Virginia's Darden school happily reports, as it does now, that it ranks no. 1 (at least by Bloomberg-Businessweek) in student satisfaction.  MBA students can and will be demanding. That's not a surprise, given most are paying full tuition at extraordinary ticker prices and are extracting two years out of the precious years of the early stages of a career to return to campus.  They want and expect updated technology, new facilities, access to top professors, facility comfort and business legends and leaders to come to campus. According to Businessweek, Darden is meeting many of those demands.

This past week, DeMaurice Smith, executive director of the NFL's players association, gave a lecture on campus presenting the graphic and gory financial argument of the players' case in the current lock-out. The room was packed with interested students, who were enticed by his numbers-oriented presentation.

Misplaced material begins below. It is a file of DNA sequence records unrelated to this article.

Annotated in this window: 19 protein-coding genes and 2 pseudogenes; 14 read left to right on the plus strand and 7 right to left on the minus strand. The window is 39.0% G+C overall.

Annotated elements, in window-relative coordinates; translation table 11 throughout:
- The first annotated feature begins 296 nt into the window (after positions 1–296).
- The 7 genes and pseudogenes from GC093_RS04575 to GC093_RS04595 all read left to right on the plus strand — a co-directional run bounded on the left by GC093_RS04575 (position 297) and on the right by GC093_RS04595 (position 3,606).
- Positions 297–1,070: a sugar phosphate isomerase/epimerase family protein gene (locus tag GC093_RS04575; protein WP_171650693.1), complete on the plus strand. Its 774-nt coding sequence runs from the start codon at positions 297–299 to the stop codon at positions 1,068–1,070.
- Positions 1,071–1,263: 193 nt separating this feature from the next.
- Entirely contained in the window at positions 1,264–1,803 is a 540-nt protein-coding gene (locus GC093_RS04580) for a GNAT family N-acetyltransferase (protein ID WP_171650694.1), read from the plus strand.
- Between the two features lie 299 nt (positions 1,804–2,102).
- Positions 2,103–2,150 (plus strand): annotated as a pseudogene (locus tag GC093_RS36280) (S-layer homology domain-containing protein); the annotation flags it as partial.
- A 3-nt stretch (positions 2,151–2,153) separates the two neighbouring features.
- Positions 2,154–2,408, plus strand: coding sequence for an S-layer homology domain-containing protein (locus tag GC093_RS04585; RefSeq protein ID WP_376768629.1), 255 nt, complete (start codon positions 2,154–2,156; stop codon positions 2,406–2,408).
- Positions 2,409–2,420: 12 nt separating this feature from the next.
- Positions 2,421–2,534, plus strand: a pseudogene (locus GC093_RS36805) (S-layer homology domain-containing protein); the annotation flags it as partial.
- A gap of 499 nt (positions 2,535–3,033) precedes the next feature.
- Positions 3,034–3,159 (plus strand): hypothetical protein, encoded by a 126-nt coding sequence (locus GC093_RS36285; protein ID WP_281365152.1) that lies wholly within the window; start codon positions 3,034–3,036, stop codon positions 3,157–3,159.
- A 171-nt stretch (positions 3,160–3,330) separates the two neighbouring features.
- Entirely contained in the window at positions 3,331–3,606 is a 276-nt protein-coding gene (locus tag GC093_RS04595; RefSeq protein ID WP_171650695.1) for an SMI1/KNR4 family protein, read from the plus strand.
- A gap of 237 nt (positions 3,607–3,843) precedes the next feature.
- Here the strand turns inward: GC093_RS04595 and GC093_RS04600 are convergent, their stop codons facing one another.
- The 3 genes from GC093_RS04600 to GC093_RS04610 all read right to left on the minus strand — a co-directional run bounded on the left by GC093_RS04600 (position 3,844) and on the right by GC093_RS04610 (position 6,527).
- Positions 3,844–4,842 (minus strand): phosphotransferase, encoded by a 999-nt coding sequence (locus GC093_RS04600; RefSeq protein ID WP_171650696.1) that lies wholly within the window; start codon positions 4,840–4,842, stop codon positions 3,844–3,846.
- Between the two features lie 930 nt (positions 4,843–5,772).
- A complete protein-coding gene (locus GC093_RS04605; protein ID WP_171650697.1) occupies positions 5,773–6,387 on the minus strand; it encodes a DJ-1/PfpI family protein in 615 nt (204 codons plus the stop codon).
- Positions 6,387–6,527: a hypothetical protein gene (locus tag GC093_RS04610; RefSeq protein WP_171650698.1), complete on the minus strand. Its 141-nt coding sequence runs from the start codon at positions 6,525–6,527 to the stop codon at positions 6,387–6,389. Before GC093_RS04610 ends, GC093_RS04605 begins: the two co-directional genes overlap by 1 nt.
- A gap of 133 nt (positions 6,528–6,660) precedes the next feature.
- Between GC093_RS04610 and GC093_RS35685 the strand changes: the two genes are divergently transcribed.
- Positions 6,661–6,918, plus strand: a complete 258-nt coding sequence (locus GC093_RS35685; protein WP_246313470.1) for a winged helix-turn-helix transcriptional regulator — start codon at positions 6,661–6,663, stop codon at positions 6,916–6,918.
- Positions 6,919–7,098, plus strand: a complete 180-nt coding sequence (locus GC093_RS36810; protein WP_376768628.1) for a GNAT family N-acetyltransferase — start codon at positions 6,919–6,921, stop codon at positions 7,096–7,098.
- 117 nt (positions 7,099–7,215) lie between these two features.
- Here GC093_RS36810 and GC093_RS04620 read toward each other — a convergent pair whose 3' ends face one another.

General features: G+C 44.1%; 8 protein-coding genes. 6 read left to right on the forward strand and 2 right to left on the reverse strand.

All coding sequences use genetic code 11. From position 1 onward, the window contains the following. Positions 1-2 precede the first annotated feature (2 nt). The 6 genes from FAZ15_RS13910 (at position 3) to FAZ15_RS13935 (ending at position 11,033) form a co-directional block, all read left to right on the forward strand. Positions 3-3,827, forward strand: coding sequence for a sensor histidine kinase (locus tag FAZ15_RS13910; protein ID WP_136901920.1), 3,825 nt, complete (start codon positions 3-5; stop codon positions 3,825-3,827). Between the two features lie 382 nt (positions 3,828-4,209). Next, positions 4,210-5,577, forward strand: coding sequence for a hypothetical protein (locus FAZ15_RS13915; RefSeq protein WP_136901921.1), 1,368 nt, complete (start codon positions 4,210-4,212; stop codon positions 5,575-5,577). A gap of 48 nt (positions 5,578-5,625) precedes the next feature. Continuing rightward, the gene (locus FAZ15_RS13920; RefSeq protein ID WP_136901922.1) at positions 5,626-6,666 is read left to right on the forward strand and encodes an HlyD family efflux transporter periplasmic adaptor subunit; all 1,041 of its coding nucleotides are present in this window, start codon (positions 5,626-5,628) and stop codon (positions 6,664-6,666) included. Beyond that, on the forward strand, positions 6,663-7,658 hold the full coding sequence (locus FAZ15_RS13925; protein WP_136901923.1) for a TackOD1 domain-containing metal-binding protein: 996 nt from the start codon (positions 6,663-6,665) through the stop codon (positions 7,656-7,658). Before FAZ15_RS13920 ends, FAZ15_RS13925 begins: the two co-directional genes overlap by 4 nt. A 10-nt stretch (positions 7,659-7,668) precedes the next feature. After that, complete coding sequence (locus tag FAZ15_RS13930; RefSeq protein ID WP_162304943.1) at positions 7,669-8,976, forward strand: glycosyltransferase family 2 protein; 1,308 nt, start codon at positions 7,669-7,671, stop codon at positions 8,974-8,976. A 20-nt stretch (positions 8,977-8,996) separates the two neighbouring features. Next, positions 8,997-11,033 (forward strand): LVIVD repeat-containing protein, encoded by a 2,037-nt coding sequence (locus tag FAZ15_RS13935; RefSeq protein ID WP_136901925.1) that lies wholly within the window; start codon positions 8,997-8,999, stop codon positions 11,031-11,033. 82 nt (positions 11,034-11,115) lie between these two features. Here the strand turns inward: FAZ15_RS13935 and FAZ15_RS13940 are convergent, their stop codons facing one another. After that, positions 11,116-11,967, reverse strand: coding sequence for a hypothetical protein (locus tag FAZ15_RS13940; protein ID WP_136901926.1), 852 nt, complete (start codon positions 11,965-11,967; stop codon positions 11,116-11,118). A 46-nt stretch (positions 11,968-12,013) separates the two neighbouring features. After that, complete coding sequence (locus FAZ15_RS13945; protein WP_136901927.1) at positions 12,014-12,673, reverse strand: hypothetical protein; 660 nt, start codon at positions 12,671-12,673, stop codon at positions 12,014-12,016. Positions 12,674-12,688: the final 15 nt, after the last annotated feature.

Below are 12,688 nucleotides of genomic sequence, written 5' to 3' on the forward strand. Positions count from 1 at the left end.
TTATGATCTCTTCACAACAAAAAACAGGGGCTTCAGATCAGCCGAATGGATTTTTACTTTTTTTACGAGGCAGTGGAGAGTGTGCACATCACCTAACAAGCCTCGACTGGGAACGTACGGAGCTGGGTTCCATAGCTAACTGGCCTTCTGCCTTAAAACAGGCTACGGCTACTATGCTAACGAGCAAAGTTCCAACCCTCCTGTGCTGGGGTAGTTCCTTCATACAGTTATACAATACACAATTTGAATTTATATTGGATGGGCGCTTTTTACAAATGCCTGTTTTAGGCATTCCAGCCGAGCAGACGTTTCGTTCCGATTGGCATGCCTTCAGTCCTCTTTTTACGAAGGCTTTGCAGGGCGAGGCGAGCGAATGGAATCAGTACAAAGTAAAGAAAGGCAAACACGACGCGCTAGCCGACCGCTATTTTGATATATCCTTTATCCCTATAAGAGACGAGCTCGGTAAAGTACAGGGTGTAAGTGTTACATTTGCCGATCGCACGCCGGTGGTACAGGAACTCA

Carnegie Mellon's Tepper School will have a new dean next month:  Financial economics professor Robert Damon, who specializes in anaytical decision-making and wants to introduce such methods and techniques to the process of leading a top business school. (He also happens to have an MBA from Consortium school Wisconsin.)

With admission season winding down, next comes the countdown to the first days of fall session, 2011.

Tracy Williams